There was an article titled “Forget Leaning In, Let's Talk about Leaning Out” in Forbes magazine (April 2. 2014) in which the author, Caroline Mayer says:
“I don’t know about you, but I’ve heard way too much about Sheryl Sandberg and her new book, Lean In, encouraging women to be more assertive, especially in the workplace. At this stage in my life, I simply want to Lean Out.”
I was in understanding both “lean in” and “lean out” simply refer to bodily actions as defined by Oxford English Dictionary: to move the top part of your body in a particular direction. Example: Don’t lean out of the window,” until I read Sheryl Sandberg’s Lean In: Women, Work, and the Will to Lead.
I understand now the word, “lean in" is used to mean to get aggressively involved in business and ambitious career development, and “lean out” as its opposite word.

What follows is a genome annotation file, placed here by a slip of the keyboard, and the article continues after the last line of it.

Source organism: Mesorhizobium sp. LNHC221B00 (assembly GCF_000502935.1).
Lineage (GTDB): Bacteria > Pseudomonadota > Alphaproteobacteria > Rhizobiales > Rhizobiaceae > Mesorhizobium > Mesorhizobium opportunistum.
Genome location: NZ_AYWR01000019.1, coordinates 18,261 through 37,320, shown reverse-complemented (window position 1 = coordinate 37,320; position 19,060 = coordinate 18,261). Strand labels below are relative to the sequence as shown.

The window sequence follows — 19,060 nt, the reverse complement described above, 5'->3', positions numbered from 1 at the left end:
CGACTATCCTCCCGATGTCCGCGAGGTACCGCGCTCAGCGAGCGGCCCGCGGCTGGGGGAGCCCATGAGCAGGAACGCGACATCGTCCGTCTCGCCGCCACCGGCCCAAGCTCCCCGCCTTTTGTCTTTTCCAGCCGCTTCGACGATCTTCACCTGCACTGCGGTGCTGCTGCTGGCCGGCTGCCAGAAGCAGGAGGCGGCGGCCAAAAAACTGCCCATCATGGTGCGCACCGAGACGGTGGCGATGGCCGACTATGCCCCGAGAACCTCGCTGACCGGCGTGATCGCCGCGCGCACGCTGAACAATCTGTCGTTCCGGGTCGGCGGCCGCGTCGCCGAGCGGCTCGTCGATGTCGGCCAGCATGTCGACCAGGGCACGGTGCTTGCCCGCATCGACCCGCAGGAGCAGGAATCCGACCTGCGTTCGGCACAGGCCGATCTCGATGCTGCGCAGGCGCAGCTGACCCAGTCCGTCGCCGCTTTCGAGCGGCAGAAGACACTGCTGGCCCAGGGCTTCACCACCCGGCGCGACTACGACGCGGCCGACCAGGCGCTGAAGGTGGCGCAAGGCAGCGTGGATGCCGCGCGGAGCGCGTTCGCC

As far as I checked Google Ngram, both “lean in” and “lean out” have been used since well before 1840 with predominant incidences of “lean in” over “lean out.” However, usage of “lean in” made a remarkable increase coming into 2000 (from 0.0000085329% in 1980 to 0.0000118571% in 2000), possibly for its extended meaning.
I’m curious to know (1) from around what time the word “lean in” started to be used in Sheryl Sandberg’s “Lean In” context other than proper “body actions,” and (2) whether the word, “Lean out” is now commonly understood as a pair word of Sandberg’s “Lean in.”